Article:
In a letter today, the Brennan Center for Justice at NYU School of Law and other civil liberties groups are challenging the Director of National Intelligence (DNI) to provide basic information about the impact of Section 702 surveillance on United States citizens and residents. Section 702 allows for warrantless wiretapping of a foreign target’s communications with Americans, without requiring any suspicion of terrorism or wrongdoing.
The Center and more than 30 other groups had sent a prior letter to the Director in October asking for, among other things, an estimate of how many communications involving Americans are swept up in Section 702 surveillance. The groups’ letter included a proposal for how the estimate could be conducted. In late December, the Office of the DNI responded with a letter proposing a meeting, but reiterating previous arguments for why it could not provide the requested information, and failing to address the groups’ proposal. Today’s letter explains where this response falls short, and identifies specific issues for discussion at the proposed meeting.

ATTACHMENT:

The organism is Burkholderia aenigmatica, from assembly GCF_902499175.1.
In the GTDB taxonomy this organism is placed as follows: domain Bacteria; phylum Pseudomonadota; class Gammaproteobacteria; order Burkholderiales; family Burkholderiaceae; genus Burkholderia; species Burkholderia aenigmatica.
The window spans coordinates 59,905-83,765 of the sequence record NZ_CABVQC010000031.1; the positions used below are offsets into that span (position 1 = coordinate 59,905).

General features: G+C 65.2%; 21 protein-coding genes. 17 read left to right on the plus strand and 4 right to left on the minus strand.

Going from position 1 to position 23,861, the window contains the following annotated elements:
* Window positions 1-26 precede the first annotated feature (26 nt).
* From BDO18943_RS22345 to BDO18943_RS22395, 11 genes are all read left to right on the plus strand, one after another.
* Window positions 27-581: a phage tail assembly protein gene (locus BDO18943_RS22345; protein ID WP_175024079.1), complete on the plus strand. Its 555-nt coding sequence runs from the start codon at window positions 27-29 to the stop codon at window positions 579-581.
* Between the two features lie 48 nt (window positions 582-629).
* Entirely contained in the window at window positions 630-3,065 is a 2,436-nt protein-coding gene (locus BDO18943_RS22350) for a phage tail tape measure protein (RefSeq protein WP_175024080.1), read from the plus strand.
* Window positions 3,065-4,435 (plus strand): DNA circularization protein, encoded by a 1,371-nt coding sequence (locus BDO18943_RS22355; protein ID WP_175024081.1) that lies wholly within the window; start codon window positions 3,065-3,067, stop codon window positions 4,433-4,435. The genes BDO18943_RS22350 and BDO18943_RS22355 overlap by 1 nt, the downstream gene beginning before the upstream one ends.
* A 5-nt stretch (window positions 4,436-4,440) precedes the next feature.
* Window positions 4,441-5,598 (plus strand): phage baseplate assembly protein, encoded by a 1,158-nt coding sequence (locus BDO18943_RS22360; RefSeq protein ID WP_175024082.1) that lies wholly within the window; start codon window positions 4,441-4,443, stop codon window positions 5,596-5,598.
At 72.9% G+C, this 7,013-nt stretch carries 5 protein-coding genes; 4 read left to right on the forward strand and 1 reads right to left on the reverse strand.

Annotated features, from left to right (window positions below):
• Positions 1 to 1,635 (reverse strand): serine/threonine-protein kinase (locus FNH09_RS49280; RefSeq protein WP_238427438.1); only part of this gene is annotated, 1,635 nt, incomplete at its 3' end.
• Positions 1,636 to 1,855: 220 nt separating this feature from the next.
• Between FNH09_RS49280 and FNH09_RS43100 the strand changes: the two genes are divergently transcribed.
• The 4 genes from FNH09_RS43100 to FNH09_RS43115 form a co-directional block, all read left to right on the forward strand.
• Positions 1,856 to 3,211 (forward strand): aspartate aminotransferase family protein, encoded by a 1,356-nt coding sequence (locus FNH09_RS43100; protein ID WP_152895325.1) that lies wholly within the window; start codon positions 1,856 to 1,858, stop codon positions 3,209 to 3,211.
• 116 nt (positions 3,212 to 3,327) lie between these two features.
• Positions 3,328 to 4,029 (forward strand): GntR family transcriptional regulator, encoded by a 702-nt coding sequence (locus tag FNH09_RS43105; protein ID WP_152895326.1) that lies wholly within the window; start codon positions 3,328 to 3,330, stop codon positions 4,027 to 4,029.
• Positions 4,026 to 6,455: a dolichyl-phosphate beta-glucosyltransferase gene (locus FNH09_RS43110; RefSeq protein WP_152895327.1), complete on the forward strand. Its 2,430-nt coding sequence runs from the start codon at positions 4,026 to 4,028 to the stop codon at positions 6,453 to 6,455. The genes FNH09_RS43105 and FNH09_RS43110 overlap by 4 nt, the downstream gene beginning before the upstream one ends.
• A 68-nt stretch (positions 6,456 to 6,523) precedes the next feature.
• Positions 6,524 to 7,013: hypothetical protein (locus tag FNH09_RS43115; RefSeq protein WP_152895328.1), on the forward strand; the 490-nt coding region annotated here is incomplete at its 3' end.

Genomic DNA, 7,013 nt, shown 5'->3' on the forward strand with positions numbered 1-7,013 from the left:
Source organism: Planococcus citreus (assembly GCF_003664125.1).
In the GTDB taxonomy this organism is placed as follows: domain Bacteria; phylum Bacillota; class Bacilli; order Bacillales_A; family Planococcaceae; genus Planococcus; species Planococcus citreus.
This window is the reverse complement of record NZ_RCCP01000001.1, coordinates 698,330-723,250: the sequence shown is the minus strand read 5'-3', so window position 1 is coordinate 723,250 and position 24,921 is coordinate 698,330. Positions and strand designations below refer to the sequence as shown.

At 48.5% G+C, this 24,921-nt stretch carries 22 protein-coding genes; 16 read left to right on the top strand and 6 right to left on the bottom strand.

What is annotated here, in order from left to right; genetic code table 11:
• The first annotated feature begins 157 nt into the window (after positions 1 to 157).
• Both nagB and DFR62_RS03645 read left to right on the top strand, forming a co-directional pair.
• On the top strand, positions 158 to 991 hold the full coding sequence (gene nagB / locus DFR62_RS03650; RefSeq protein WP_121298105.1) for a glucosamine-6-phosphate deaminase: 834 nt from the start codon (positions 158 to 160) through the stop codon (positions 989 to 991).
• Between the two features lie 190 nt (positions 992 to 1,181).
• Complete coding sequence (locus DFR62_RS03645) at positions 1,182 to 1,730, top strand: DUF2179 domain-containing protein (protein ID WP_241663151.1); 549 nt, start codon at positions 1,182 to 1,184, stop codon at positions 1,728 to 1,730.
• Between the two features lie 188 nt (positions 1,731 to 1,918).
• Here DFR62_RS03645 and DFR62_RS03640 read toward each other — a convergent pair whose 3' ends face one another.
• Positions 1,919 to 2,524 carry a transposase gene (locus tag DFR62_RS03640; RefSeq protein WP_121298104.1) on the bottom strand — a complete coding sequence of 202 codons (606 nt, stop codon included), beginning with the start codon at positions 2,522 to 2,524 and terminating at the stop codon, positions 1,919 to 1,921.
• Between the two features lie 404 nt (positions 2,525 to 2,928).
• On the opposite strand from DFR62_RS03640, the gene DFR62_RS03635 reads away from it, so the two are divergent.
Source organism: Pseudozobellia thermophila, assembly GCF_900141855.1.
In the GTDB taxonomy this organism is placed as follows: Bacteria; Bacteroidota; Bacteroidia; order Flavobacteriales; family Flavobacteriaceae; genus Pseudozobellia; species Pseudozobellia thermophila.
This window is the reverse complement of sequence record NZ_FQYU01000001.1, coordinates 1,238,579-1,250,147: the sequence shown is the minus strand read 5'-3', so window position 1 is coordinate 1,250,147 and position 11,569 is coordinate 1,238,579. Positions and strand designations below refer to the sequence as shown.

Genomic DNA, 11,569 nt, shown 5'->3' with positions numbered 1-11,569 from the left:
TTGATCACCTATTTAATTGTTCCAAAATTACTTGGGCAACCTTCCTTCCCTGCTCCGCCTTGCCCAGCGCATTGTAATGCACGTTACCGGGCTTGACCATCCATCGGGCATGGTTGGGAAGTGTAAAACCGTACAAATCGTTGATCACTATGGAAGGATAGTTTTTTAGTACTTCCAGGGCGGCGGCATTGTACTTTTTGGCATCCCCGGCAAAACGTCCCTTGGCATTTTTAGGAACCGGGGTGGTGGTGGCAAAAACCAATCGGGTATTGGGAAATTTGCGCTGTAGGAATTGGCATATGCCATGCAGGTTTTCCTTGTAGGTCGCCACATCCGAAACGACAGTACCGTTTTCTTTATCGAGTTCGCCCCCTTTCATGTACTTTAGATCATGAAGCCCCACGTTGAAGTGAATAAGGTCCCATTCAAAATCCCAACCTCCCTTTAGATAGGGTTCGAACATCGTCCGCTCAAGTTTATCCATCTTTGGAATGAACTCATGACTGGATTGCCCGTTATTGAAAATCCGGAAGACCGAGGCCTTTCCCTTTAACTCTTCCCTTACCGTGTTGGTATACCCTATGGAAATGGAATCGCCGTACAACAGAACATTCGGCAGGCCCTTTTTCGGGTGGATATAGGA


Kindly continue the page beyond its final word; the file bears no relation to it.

“The civil liberties community understands the need for a dialogue and welcomes the opportunity for an in-person exchange with intelligence officials,” said Elizabeth Goitein, co-director of the Brennan Center’s Liberty and National Security Program. “But meaningful progress can happen only if officials are willing to engage on our specific points and proposals. We’re hopeful that the discussion items outlined in our letter can provide a blueprint for a successful conversation.”
Read the Brennan Center and other civil liberty groups’ initial letter and new letter sent today.
Read the Office of the Director of National Intelligence’s reply to the first letter.
Read the Brennan Center’s blog post on the correspondence.
For more information or to schedule an interview, contact Naren Daniel at (646) 292–8381 or firstname.lastname@example.org.